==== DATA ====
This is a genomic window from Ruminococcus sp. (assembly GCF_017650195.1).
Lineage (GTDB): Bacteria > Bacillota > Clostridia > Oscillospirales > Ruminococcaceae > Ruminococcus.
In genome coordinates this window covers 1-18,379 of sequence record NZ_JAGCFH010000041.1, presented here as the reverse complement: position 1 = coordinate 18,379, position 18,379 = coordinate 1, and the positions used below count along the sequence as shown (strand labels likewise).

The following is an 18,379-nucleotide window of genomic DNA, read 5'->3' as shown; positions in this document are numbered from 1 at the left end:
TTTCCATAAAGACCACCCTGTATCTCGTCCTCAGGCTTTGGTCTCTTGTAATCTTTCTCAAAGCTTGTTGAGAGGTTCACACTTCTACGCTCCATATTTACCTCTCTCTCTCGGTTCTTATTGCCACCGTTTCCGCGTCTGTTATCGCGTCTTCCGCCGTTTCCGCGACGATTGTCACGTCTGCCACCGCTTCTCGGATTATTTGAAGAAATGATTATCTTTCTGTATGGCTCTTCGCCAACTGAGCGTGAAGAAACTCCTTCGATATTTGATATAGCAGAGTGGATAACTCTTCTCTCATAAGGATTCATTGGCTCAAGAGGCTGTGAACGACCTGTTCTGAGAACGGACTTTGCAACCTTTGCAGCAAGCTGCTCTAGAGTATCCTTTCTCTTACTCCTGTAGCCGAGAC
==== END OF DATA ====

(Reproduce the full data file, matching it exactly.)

This is a genomic window from Ruminococcus sp. (assembly GCF_017650195.1).
Lineage (GTDB): Bacteria > Bacillota > Clostridia > Oscillospirales > Ruminococcaceae > Ruminococcus.
In genome coordinates this window covers 1-18,379 of sequence record NZ_JAGCFH010000041.1, presented here as the reverse complement: position 1 = coordinate 18,379, position 18,379 = coordinate 1, and the positions used below count along the sequence as shown (strand labels likewise).

The following is an 18,379-nucleotide window of genomic DNA, read 5'->3' as shown; positions in this document are numbered from 1 at the left end:
TTTCCATAAAGACCACCCTGTATCTCGTCCTCAGGCTTTGGTCTCTTGTAATCTTTCTCAAAGCTTGTTGAGAGGTTCACACTTCTACGCTCCATATTTACCTCTCTCTCTCGGTTCTTATTGCCACCGTTTCCGCGTCTGTTATCGCGTCTTCCGCCGTTTCCGCGACGATTGTCACGTCTGCCACCGCTTCTCGGATTATTTGAAGAAATGATTATCTTTCTGTATGGCTCTTCGCCAACTGAGCGTGAAGAAACTCCTTCGATATTTGATATAGCAGAGTGGATAACTCTTCTCTCATAAGGATTCATTGGCTCAAGAGGCTGTGAACGACCTGTTCTGAGAACGGACTTTGCAACCTTTGCAGCAAGCTGCTCTAGAGTATCCTTTCTCTTACTCCTGTAGCCGAGAC